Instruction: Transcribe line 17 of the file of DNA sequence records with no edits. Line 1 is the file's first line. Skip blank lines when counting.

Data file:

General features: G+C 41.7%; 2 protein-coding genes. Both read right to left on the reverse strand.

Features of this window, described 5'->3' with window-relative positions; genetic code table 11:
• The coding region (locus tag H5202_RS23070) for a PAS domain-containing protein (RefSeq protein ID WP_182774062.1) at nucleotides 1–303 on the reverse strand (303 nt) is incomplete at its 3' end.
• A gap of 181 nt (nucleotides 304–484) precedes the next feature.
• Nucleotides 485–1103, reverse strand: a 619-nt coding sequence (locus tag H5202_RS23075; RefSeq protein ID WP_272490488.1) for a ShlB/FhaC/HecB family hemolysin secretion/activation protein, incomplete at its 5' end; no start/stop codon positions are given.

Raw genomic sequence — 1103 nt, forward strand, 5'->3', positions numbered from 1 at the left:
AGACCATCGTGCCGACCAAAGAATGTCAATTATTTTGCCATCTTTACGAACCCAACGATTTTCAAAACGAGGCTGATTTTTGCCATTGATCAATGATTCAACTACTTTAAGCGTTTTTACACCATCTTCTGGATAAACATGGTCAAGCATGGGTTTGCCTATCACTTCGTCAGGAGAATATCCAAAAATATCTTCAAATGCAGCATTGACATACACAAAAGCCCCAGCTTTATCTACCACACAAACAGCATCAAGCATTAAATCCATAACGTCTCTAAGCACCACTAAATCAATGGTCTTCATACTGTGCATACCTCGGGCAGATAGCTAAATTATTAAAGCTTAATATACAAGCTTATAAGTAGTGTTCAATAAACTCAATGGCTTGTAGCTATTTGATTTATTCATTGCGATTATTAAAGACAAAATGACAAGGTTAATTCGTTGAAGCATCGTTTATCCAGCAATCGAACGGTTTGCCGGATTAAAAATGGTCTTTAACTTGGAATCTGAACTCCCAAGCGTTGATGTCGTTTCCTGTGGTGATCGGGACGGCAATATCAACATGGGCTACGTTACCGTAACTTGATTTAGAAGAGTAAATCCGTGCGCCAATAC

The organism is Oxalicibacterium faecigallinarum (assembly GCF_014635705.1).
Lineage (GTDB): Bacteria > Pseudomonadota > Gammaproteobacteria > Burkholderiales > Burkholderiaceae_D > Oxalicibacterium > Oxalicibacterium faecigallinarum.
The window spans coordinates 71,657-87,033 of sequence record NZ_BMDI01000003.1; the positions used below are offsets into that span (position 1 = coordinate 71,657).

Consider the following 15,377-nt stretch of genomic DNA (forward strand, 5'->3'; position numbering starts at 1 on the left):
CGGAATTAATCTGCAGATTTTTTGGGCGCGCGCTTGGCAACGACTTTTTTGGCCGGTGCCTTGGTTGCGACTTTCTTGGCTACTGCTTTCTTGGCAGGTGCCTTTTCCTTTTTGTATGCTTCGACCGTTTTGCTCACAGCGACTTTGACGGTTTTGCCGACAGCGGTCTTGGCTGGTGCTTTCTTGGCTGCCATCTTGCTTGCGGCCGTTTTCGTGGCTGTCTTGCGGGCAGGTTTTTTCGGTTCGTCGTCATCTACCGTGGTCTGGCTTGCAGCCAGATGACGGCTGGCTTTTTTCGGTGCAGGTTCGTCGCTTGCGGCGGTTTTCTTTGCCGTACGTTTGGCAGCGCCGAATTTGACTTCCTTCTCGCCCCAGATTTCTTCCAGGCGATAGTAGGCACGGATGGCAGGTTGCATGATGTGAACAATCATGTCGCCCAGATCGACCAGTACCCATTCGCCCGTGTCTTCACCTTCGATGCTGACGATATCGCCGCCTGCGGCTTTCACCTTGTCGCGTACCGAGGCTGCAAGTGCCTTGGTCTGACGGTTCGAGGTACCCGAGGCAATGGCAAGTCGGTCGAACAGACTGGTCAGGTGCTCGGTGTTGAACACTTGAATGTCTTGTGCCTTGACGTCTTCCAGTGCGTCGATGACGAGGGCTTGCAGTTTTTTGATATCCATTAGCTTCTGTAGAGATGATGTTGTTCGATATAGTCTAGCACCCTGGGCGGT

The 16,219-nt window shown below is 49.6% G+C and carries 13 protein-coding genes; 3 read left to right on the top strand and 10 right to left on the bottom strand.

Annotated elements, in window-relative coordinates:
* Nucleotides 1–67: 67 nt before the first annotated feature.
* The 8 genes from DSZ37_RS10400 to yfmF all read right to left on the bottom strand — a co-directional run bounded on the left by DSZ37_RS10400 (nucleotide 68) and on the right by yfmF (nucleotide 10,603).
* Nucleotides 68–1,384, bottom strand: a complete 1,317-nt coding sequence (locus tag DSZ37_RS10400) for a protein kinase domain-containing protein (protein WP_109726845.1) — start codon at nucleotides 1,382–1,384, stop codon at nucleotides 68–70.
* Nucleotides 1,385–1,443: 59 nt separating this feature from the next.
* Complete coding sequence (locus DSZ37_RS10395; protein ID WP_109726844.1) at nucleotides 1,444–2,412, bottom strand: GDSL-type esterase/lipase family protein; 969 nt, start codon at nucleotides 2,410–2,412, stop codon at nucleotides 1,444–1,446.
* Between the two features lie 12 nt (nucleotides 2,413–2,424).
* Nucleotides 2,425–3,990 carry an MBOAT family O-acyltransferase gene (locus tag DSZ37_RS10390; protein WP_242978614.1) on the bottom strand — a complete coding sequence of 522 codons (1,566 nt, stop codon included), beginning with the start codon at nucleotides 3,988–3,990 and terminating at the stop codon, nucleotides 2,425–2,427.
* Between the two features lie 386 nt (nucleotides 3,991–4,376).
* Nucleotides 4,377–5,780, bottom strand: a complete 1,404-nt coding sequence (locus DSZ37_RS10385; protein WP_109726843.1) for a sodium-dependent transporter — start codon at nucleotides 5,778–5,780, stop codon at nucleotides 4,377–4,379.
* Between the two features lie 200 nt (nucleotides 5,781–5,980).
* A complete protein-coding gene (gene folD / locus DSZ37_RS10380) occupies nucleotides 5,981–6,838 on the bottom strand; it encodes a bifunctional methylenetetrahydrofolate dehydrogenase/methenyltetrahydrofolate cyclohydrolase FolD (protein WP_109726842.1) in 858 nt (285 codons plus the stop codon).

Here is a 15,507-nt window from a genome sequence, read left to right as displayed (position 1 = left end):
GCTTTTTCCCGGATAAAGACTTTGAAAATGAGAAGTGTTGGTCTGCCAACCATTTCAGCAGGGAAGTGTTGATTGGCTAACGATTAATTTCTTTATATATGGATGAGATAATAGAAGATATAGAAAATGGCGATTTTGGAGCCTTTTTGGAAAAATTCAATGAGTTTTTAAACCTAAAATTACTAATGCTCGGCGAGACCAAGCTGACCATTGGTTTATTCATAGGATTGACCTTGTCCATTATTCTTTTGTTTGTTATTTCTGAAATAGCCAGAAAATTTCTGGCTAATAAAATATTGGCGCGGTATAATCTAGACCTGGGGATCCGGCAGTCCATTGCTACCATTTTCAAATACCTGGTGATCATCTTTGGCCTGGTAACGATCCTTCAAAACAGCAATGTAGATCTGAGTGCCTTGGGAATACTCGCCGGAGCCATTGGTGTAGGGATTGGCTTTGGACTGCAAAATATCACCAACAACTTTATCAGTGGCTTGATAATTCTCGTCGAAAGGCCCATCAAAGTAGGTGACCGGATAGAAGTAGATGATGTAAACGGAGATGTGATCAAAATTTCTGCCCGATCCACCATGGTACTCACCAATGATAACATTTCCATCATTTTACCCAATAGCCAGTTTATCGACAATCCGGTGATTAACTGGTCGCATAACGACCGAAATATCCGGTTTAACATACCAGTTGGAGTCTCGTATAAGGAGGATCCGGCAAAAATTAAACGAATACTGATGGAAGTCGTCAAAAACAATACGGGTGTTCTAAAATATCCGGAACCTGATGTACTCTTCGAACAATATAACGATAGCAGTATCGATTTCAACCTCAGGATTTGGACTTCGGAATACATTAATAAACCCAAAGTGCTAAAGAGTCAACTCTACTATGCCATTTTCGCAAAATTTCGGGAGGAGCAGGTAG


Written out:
* Nucleotides 68–1,384, bottom strand: a complete 1,317-nt coding sequence (locus tag DSZ37_RS10400) for a protein kinase domain-containing protein (protein WP_109726845.1) — start codon at nucleotides 1,382–1,384, stop codon at nucleotides 68–70.